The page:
Why forest?

If you want to grow your wealth, the best way is to buy goods that can’t be multiplied and which more and more people want to own. Demand exceeds supply, so the price goes up. Of course, achieving this in practice is never simple, even with timberland and agricultural land.

The answer to the question “Why timberland or agricultural land?” usually starts with a few sobering figures, familiar to anyone who has previously invested in these assets. The first of these figures is 1.5 billion. That’s the total number of hectares of currently usable agricultural land on Earth. And it’s a number that is rapidly diminishing. The second figure you need to know is 200,000. That’s how many people are added daily to the seven billion who already need to scratch a living from the Earth. The picture is even more dramatic for the world’s forests, which, despite reforestation programmes, have been shrinking unabated for decades – by an area roughly equivalent to the total area of woodland in Germany annually.

Agricultural land and timberland have become a scarce commodity, and sadly this trend shows no sign of abating. At the same time, demand for food, animal feed, energy crops, and especially wood is growing year by year. Plus, direct investment in timberland and agricultural land has for centuries offered many qualities much sought after by risk-conscious investors. They are inflation-proof, don’t correlate with the stock market or financial markets, are immune from the effects of political crises, and at the same time offer competitive, stable returns, plus the chance of further increases in global land prices – even in the face of a financial crisis or coronavirus pandemic. In view of the dramatic increase in government debt in particular, timberland and agricultural land in safe regions of the world will continue to offer one of the few options for minimising risk and for protecting and growing wealth over the long-term.

Reason enough to take a closer look at the asset classes timberland and agricultural land! There are still plenty of opportunities for achieving lasting success with direct investment in the agricultural land and timberland value chain.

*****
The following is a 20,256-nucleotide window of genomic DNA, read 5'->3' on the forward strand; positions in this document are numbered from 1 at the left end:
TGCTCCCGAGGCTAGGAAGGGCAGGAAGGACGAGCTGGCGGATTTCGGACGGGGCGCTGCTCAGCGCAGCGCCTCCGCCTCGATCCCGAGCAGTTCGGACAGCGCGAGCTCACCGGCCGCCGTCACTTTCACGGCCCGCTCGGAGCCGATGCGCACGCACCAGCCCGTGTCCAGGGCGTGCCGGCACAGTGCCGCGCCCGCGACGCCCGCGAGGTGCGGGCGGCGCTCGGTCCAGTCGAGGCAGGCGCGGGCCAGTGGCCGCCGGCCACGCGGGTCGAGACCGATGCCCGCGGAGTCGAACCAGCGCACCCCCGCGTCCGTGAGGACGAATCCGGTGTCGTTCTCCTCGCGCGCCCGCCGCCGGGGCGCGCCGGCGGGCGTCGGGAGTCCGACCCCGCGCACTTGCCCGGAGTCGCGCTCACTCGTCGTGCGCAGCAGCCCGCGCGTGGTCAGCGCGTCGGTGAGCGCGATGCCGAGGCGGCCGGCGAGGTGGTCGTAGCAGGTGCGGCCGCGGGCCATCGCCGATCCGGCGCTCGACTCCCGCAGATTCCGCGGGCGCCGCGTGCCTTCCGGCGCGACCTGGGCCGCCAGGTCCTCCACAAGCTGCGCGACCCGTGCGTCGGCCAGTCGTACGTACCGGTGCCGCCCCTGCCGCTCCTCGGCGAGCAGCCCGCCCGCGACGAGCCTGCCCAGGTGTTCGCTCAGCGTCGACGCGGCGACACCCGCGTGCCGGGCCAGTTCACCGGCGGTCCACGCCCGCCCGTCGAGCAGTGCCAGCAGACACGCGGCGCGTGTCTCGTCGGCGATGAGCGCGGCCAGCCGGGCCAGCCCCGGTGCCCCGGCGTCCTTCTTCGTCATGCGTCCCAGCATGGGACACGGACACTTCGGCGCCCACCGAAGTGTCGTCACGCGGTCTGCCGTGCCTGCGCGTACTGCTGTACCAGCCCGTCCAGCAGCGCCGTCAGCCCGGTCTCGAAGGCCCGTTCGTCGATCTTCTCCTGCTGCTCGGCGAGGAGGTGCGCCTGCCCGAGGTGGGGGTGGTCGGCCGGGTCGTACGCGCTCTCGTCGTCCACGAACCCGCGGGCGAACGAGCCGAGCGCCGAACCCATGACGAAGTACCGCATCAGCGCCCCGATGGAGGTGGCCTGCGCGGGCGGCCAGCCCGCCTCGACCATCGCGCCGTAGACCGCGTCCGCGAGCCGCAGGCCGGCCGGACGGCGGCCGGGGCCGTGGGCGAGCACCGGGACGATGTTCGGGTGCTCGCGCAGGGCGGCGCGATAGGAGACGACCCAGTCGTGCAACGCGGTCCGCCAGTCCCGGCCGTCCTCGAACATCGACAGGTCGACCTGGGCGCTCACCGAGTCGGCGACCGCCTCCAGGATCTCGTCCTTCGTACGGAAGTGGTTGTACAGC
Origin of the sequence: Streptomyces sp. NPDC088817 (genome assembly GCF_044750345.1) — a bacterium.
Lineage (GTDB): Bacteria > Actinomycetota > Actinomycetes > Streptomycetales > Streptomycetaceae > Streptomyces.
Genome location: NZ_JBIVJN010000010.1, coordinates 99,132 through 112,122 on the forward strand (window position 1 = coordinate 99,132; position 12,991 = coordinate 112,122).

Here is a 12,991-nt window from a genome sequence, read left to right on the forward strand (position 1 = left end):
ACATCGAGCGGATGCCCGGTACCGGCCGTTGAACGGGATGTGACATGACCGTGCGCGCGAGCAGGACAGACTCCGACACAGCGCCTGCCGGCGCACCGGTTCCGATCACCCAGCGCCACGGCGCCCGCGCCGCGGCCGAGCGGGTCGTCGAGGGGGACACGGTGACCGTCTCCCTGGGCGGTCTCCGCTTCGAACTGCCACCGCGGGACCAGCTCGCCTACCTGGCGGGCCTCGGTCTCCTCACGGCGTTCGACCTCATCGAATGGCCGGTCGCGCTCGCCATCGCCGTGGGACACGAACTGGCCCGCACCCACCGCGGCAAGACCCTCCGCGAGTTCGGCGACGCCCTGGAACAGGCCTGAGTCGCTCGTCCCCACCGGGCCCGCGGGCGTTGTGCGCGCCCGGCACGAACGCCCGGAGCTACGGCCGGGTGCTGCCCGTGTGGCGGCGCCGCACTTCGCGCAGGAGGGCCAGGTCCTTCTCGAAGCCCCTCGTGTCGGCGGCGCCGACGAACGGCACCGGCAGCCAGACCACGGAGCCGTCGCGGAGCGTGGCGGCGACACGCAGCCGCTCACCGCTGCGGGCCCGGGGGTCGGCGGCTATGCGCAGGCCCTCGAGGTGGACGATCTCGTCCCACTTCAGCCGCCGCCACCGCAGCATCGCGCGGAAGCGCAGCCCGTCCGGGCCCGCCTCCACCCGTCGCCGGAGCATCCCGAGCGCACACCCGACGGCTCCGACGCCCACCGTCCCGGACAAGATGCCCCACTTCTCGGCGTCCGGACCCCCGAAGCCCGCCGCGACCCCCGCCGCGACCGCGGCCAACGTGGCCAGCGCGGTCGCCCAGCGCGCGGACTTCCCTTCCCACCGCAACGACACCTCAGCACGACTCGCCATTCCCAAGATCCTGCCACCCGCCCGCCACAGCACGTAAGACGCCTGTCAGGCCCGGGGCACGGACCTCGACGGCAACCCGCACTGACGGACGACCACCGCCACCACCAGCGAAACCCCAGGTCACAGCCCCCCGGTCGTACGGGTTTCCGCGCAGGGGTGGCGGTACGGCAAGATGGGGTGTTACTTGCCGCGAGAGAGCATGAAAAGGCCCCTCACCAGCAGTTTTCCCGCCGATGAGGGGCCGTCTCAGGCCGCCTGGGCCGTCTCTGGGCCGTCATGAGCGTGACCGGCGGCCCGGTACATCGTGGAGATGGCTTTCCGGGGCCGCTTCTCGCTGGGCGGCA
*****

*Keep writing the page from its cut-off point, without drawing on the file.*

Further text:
In the past and present, across an area of land totalling over 240,000 hectares, we have demonstrated to our clients that, even in exceptional times, direct investment in timberland and agricultural land can achieve very good results. As a leading independent consultant in the field of sustainable land use assets, we have been providing wealthy private clients, companies and institutions with bespoke solutions for protecting their wealth and for enduringly successful post-purchase management since 2004.

We will be happy to send you our brochure [in German] , which includes more detailed information on the asset classes timberland and agricultural land, and on our services as your companion on the road to becoming an owner. So pick up the phone or send us an email and get in touch.

Interview with the “WELT” at Grunewald, Berlin

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Andreas Schulte is Professor of Forest Ecology, Forestry and the Timber Industry at the University of Münster and managing partner at SilvaVest GmbH. In a May 2020 interview with the “WELT” at Grunewald / Berlin, he talks about where buying timberland can pay off and where the risks lie (video, about 10 min., in German).

Published on May 18, 2020

Source: Lilly Extra und Julia Fiedler, WELT

Why forest? Six reasons

Protection from inflation